Since then he has moved onto the group 4 wheat Evolution and yields have been consistently impressive. Last year his Evolution yielded 12.44t/ha, however yields from this harvest have broken the farm record with a massive 15.47t/ha.
“Since 2011, crops have performed well but we have not seen the high yields like those from the Invicta due to seasonal challenges such as reduced light and high disease pressure,” says Mr Hoyles.
“We have been really pleased with the results this season, we have grown just under 100ha of Evolution this year, and the average across this has been 14.57t/ha- and three of these fields averaged over 15t/ha.”
He believes that the gain in yields this year has probably come about as a result of more nitrogen, but mainly getting the right weather at the right time as well as very high levels of sunlight in April, May and June compared to last, based on the farm solar panel electricity production figures.
Mr Hoyles believes that ultimately the yields have been achieved as a result of a close attention to detail right from prior cultivations, controlled traffic to reduce overall compaction, optimizing tyre pressures, and overall good crop agronomy and management and as he points out –“we are fortunate with our soil type!”
All of the harvested four fields growing Evolution were drilled between 19th September and 4th October, following mustard, sugar beet or potatoes. Three of the fields were on our poorer soils and these were drilled at 170kg/ha, the one field of better soil had a lower rate at 125kg/ha.
“Our strategy was to really push the fields to their maximum potential; this meant the high potential soils got a bit more nitrogen. Over the season, the better 11.29 ha field had 280kg/N whereas the poorer fields had slightly less at 205kg/N after sugar beet and 180kg/N after potatoes.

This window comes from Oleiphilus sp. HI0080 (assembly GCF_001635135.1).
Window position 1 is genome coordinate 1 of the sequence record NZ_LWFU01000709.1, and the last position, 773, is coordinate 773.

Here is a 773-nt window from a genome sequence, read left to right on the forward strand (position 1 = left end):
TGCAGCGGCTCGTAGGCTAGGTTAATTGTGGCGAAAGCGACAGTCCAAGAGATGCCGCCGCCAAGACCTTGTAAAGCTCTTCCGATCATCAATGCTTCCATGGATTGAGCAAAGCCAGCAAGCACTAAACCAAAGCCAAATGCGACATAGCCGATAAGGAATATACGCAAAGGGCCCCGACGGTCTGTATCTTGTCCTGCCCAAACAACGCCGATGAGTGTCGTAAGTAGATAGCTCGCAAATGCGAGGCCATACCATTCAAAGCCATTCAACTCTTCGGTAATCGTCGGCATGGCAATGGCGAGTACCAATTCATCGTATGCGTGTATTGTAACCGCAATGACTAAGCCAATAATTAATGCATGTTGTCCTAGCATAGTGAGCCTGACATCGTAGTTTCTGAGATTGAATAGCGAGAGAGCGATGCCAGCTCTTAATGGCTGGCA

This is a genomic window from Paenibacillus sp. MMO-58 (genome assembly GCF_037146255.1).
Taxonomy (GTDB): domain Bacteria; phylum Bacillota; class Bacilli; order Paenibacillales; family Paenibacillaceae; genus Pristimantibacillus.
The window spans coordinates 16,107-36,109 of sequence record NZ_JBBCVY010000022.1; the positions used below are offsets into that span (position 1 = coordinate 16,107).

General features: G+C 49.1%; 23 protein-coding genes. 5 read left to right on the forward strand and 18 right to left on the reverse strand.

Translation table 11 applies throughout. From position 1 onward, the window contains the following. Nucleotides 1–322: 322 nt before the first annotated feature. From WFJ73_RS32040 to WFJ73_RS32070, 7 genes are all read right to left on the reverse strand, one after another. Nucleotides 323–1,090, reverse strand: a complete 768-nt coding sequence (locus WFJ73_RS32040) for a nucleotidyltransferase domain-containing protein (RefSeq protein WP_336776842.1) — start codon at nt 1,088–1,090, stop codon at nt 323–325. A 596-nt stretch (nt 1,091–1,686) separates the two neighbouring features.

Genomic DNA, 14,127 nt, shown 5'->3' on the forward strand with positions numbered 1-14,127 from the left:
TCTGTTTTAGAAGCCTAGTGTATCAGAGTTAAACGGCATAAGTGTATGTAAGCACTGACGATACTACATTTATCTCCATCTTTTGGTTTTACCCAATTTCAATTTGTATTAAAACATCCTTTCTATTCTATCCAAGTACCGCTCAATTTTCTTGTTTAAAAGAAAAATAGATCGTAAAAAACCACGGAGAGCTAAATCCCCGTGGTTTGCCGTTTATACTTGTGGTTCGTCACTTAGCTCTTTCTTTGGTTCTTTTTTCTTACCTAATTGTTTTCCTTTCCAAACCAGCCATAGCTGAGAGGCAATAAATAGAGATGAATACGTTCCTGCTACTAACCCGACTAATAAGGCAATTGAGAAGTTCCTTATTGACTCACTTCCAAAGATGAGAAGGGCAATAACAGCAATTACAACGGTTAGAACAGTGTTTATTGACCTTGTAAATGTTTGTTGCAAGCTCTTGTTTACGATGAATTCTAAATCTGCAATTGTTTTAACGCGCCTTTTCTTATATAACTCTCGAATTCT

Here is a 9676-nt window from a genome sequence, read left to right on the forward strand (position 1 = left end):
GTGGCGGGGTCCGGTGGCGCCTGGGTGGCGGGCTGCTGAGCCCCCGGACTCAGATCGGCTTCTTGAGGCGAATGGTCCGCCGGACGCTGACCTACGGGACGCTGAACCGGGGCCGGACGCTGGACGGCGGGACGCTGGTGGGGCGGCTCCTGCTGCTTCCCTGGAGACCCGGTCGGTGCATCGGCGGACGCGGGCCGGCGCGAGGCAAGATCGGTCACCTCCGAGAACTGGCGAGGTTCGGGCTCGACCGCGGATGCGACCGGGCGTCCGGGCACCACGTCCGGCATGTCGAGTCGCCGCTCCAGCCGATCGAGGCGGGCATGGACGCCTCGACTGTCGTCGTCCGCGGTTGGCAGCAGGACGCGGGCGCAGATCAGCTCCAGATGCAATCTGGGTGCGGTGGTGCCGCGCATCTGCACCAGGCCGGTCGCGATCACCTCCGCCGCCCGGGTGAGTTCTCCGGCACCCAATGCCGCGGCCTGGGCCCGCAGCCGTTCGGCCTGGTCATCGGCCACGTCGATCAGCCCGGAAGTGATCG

According to breeders Limagrain UK, with regards to nitrogen applications for Evolution, there are a range of opinions on how many nitrogen splits are best, and whether to go on early or save some for a late application.
“You don’t want to let Evolution go hungry in early spring. Little and often does seem to work, if you can manage the fieldwork. Evolution is a taller strawed variety, and as long as the PGR inputs are correct, then on good sites you can raise the rate and push it for yield, says Ron Granger, arable technical manager.
“It’s late-maturing, but I’m not a big believer in saving N until late in the season. It might be too dry and may only come available when the crop’s actually ready to senesces –with the possible results of a lower specific weight.”
“The variety’s bred to maintain its green canopy, so as long as N isn’t limiting throughout the spring, it’ll build this canopy, that’ll then be used to build yield.”
Trace element levels should also be monitored to ensure none are limiting, topping up with foliar applications as required, he advises.
The fungicide strategy at Monmouth Farm generally takes two forms, depending on previous cropping and when wheat was sown. September-sown wheat after vining peas or mustard, for example, produces thicker, forward crops in the spring than later drilling after potatoes or sugar beet, so more robust rates tend to be used at the main timings, Mr Hoyles says.
“Evolution has high disease resistance scores, so there is some scope to question the need for a robust programme. However, conditions can change quickly and because our yields tend to be fairly high, and often getting sea mists, we are slightly more cautious. Spending a few extra pounds on fungicides is worth the investment if you’re getting the yield at the end of it.”
“Our T0 spray was generally based around 1l/ha Cherokee (chlorothalonil, propiconazole + cyproconazole. Relatively warm and unsettled weather meant that a slightly more robust T1 spray went on of 1l/ha Vertisan (penthiopyrad), 0.75 l/ha Prosaro (prothioconazole,) and 1.0 litre/ha Bravo was applied on the Evolution.
“T2 saw 1.25l/ha Adexar (fluxopyroxad + epoxiconazole) +1.25l Bravo go on, and T3 was 0.3l/ha Prosaro and 0.4l/ha Folicur.”
With Evolution being quite a tall variety (height without PGR is 88cm on the HGCA Recommended List) Mr Hoyles used a robust plant growth regulator spray to minimise any lodging risk.